Author Terrance Zepke has written several books on this subject, including Spookiest Lighthouses and A Ghost Hunter's Guide to the Most Haunted Places in America. We asked her for her insight into some of Canada's spookiest spots to check out this Halloween.
The Keg Mansion in Toronto isn't just a popular spot to get a steak. While it's now a well-known Canadian restaurant, it was once the private residence of industrialist Hart Massey and his family. "According to legend, in 1915, Massey's only daughter, Lillian, died, and one of the maids was so grief-stricken that she [hanged] herself," says Zepke. "Or some say the maid took her life when her affair with Massey was about to become public." Either way, she tells us that the ghostly image of a maid hanging by her neck has been seen by more than one Keg visitor over the years. Have you seen it?
If you ever visit Peggy's Point Lighthouse, you might get spooked by a ghost. A woman named Margaret survived a shipwreck in 1800, but her children didn't, and Zepke says that, according to legend, she walked the shore, staring at the Atlantic Ocean for hours because she missed them so much. She then suffered the loss of her second husband, and the grief was too much to bear. "Soon afterwards, Margaret took her life, unable to bear so much grief. Ever since the lighthouse was built in 1868, her spirit has been seen on the shores by tourists," she says.
There are a few spooky visitors you might run into if you book a room at the Empress Hotel, so be prepared. You could make the acquaintance of a thin man with a moustache, walking the halls with a cane, who is thought to be the apparition of the building's architect, Francis Rattenbury. Or you might see a maid cleaning on the sixth floor but who disappears into thin air when approached. And there's one room that's haunted by a little girl, but no one knows why she does. Guests have even reported an elderly woman in pyjamas knocking on their door and looking lost. "Upon trying to help her find her room, she leads guests toward the elevator before disappearing. She is thought to be a spirit who died of natural causes while staying in the hotel," says Zepke. But why is she wandering the halls? Zepke explains that the room was demolished to make room for more elevators, so it is believed that her spirit is confused as to where to go.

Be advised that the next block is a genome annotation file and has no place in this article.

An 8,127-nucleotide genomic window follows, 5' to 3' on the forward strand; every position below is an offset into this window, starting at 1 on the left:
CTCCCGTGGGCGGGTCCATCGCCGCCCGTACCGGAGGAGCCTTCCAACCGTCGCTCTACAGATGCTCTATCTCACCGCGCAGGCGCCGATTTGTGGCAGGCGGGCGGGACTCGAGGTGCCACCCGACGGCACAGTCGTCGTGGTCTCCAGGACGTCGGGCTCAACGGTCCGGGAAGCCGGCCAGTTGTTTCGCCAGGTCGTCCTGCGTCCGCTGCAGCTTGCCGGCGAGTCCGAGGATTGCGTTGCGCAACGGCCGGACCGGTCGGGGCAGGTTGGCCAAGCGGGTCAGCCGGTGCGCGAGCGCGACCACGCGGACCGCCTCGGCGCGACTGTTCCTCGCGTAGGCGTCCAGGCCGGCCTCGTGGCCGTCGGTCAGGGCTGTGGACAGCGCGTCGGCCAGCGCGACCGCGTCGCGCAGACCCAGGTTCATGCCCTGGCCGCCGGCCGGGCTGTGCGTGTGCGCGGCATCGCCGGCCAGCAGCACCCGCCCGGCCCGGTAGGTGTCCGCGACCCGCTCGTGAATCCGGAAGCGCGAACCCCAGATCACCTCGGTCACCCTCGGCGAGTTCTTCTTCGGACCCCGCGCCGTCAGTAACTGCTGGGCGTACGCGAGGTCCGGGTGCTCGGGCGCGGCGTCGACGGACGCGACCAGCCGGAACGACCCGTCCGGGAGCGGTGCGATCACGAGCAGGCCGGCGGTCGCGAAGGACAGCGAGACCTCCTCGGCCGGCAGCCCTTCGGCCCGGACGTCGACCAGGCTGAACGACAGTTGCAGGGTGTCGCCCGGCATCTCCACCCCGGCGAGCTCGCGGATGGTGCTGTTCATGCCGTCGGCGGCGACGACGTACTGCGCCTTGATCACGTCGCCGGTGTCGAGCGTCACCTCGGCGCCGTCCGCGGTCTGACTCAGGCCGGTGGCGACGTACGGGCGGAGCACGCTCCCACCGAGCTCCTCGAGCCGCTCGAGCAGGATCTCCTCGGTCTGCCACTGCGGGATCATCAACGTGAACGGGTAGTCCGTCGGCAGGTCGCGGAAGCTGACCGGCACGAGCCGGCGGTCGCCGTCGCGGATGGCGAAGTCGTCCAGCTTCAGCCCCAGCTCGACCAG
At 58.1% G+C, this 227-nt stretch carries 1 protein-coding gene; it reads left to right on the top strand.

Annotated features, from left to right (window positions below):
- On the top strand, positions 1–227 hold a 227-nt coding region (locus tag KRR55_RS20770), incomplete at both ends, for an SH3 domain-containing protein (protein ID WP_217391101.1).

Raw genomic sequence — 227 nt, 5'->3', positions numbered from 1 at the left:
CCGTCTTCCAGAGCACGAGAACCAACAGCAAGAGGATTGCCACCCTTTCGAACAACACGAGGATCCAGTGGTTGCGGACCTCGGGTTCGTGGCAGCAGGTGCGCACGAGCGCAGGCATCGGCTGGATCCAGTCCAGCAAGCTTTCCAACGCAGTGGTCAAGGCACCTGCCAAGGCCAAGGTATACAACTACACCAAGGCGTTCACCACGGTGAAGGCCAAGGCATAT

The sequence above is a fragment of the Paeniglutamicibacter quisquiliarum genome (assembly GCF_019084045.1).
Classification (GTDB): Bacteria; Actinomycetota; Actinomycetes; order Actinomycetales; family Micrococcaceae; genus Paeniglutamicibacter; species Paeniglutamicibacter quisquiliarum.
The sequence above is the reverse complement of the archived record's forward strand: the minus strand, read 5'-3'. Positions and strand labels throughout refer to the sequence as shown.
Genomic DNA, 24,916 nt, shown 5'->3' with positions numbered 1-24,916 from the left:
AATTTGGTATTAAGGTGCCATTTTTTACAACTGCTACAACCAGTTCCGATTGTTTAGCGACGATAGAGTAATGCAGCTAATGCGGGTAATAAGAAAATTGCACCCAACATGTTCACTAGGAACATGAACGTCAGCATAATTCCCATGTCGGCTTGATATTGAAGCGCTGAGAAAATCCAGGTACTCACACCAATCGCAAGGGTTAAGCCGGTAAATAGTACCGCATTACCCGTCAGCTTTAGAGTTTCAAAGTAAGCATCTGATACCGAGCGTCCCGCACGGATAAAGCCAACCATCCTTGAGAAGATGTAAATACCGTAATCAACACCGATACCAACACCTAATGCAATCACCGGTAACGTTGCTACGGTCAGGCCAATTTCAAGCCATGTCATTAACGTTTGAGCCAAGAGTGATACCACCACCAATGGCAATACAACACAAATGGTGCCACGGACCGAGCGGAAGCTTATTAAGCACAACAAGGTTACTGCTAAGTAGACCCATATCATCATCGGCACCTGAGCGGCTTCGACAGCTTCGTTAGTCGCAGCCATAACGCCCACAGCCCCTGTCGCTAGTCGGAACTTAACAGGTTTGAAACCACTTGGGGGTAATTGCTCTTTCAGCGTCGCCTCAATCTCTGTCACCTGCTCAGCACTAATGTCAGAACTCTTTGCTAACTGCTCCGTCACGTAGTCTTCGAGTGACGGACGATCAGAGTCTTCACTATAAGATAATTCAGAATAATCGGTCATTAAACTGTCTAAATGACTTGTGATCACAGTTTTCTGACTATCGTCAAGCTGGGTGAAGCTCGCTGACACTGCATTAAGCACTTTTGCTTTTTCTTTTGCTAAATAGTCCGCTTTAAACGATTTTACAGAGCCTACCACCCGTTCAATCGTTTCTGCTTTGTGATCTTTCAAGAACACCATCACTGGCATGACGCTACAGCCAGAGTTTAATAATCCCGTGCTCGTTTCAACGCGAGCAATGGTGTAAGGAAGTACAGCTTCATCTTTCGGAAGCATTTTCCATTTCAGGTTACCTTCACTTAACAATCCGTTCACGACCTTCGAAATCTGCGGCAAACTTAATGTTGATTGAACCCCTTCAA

Be careful on the stairs at the Jasper Park Lodge. "There is a very steep staircase in the hotel that is haunted by a man who fell down them and soon died from his injuries. He has been known to push guests on the staircase," says Zepke. "There is also a chilly breeze that sweeps through the place, seemingly coming out of nowhere and not felt anywhere else in the hotel but the staircase, that can knock guests off their feet."
What better place to spend Halloween than Banff Springs Hotel, which Zepke says is rumoured to be one of the country's most haunted? "Built in 1888 by the Canadian Pacific Railway, this hotel is the site of numerous terrifying ghost sightings, including a murdered family in room 873, a bride who died falling down the hotel's marble staircase and a retired bellhop named Sam Macauley, who continues to haunt the hotel, dressed in full uniform." Yikes.
Now a popular Canadian tourist attraction, this castle in Victoria was built in the 1890s for coal miner Robert Dunsmuir (who died before the castle was completed) and his family. The Victorian-era mansion also comes with a few spooky surprises, says Zepke. "Paranormal activity includes a piano that plays by itself and sightings of a ghostly woman in white."
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